Wife inheritance and polygamy

   Finally, it would be incomplete if we focused on cultural practices that have had an impact on public health if we left out polygamy and wife inheritance. Common in most African countries these two practices are linked to the value Africans have in regard to children and kinship. Even though these practices have played a role in strengthening the family, wife inheritance has lead to the spread of HIV and Aids just like polygamy. Heath workers in 2004, in Malawi warned the citizens of health implications that were arising as a result of wife inheritance. They were advised to undergo testing before engaging in the practice as well as polygamy. This practice has been dismissed in many African countries as land and property grabbing where the greedy brother in laws rushes to inherit the wives of the deceased without due consideration on their health status (Shumaker et.al 2009).

In many countries the act has been viewed as dehumanizing and undermining the dignity of women. Many widows are continually being encouraged to be more positive about widow hood rather than see it as a curse as many African countries have done. Gender activists against wife inheritance in Africa have teamed up with civil rights groups, NGO’s and the government to ensure that these widows are not forced to undergo this ‘death sentence’ as it is commonly being referred. Particularly, widows result to this dehumanizing act as a means of survival; it is only through poverty eradication that the woman can be set free of such traditions. The African culture discourages the woman from working and instead the woman waits on the husband to provide. In the event that the husband dies then she is left at the mercy of greedy relatives to be able to feed her children.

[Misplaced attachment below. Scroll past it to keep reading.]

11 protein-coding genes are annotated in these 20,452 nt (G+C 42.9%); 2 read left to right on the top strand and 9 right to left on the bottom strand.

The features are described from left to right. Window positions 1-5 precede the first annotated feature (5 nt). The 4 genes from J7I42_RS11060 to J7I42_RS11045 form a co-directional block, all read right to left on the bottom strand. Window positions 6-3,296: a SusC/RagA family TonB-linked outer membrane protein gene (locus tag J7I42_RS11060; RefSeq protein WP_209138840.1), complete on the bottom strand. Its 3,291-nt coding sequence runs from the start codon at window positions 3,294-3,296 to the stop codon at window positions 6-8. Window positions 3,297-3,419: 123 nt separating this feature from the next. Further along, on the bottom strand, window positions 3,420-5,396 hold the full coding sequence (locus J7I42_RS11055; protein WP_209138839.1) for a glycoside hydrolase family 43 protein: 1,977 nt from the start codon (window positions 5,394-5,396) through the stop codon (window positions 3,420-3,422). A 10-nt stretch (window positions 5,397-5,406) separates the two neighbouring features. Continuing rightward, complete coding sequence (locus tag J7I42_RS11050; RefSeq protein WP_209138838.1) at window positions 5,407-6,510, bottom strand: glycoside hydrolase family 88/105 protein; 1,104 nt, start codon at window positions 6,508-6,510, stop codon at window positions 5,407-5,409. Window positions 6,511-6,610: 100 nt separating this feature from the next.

In a research by civil rights activists in Burundi, wife inheritance was found to be more common in instances where the women were illiterate. In provinces where the woman was at least educated, they were found to vehemently object wife inheritance. Some women even went ahead and filed court cases objecting the move and also rightfully claiming their husband’s property. A similar study testing the effect of education on wife inheritance was conducted in a different province and the findings were that the level of education of a woman greatly affected the possibility of her being inherited. However the shortcoming is that the African woman is not encouraged to go to school. Instead, African women are encouraged to cook and do house chores while their male counterparts are taken to school. The researchers concluded that the fight had to begin with educating the girl child (Winkelman, 2008).

Conceptual framework

  A conceptual framework in simple terms is an illustration that shows how variables interact in a relationship. Often, the independent variable refers to the variable that is not affected by the changes and variations on the dependent variable. Dependent variable on the other hand depends on the independent variable. The independent variable in this case refers to the cultural practices that are practiced in Africa. On the other hand the dependent variable is the public health sector that is continually affected by the independent variable.

 

Independent Variables                                   Dependent Variable

 

 

Health behavior models

Health behavior models give us a definition of what we should measure in regard to behavioral aspects of health. There are several models of behavior but this section will only focus on models linked to the behaviors already discussed. These models will provide as with an insight into our previous and also future understanding of behaviors related to health.